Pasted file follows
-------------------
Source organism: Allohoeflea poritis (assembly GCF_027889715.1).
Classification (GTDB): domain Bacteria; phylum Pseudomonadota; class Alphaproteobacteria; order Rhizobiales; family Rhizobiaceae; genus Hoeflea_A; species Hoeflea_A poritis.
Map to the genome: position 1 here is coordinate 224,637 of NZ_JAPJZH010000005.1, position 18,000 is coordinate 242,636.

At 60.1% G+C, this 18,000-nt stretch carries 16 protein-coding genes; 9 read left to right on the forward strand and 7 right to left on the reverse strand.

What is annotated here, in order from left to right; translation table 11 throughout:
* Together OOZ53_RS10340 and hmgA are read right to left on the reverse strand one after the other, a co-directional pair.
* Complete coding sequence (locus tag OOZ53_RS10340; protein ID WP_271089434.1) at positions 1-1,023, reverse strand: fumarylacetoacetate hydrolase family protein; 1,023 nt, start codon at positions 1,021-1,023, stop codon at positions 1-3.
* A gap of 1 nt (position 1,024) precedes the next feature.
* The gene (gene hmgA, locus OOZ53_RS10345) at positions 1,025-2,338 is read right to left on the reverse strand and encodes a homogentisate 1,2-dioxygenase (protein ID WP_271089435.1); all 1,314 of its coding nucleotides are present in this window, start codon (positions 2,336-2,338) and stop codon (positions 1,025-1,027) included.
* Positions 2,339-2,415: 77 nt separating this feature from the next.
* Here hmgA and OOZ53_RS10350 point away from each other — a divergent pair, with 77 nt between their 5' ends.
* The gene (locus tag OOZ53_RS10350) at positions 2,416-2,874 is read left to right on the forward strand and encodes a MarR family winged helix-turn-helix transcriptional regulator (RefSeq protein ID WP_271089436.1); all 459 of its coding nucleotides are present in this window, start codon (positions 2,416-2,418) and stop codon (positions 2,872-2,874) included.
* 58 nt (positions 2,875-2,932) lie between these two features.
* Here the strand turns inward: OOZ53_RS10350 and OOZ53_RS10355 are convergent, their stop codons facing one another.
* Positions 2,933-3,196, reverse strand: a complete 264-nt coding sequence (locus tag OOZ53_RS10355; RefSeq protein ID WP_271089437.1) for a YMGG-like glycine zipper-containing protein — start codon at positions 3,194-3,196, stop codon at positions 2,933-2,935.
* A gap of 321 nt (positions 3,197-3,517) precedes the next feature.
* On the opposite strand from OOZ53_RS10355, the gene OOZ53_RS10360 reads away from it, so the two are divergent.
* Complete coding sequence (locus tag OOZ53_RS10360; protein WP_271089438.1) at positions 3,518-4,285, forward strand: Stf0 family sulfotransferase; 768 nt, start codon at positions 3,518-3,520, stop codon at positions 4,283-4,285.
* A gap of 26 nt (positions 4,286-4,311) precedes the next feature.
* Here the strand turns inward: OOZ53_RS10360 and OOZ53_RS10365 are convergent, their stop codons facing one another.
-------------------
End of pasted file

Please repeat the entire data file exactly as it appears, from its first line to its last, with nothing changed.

Source organism: Allohoeflea poritis (assembly GCF_027889715.1).
Classification (GTDB): domain Bacteria; phylum Pseudomonadota; class Alphaproteobacteria; order Rhizobiales; family Rhizobiaceae; genus Hoeflea_A; species Hoeflea_A poritis.
Map to the genome: position 1 here is coordinate 224,637 of NZ_JAPJZH010000005.1, position 18,000 is coordinate 242,636.

At 60.1% G+C, this 18,000-nt stretch carries 16 protein-coding genes; 9 read left to right on the forward strand and 7 right to left on the reverse strand.

What is annotated here, in order from left to right; translation table 11 throughout:
* Together OOZ53_RS10340 and hmgA are read right to left on the reverse strand one after the other, a co-directional pair.
* Complete coding sequence (locus tag OOZ53_RS10340; protein ID WP_271089434.1) at positions 1-1,023, reverse strand: fumarylacetoacetate hydrolase family protein; 1,023 nt, start codon at positions 1,021-1,023, stop codon at positions 1-3.
* A gap of 1 nt (position 1,024) precedes the next feature.
* The gene (gene hmgA, locus OOZ53_RS10345) at positions 1,025-2,338 is read right to left on the reverse strand and encodes a homogentisate 1,2-dioxygenase (protein ID WP_271089435.1); all 1,314 of its coding nucleotides are present in this window, start codon (positions 2,336-2,338) and stop codon (positions 1,025-1,027) included.
* Positions 2,339-2,415: 77 nt separating this feature from the next.
* Here hmgA and OOZ53_RS10350 point away from each other — a divergent pair, with 77 nt between their 5' ends.
* The gene (locus tag OOZ53_RS10350) at positions 2,416-2,874 is read left to right on the forward strand and encodes a MarR family winged helix-turn-helix transcriptional regulator (RefSeq protein ID WP_271089436.1); all 459 of its coding nucleotides are present in this window, start codon (positions 2,416-2,418) and stop codon (positions 2,872-2,874) included.
* 58 nt (positions 2,875-2,932) lie between these two features.
* Here the strand turns inward: OOZ53_RS10350 and OOZ53_RS10355 are convergent, their stop codons facing one another.
* Positions 2,933-3,196, reverse strand: a complete 264-nt coding sequence (locus tag OOZ53_RS10355; RefSeq protein ID WP_271089437.1) for a YMGG-like glycine zipper-containing protein — start codon at positions 3,194-3,196, stop codon at positions 2,933-2,935.
* A gap of 321 nt (positions 3,197-3,517) precedes the next feature.
* On the opposite strand from OOZ53_RS10355, the gene OOZ53_RS10360 reads away from it, so the two are divergent.
* Complete coding sequence (locus tag OOZ53_RS10360; protein WP_271089438.1) at positions 3,518-4,285, forward strand: Stf0 family sulfotransferase; 768 nt, start codon at positions 3,518-3,520, stop codon at positions 4,283-4,285.
* A gap of 26 nt (positions 4,286-4,311) precedes the next feature.
* Here the strand turns inward: OOZ53_RS10360 and OOZ53_RS10365 are convergent, their stop codons facing one another.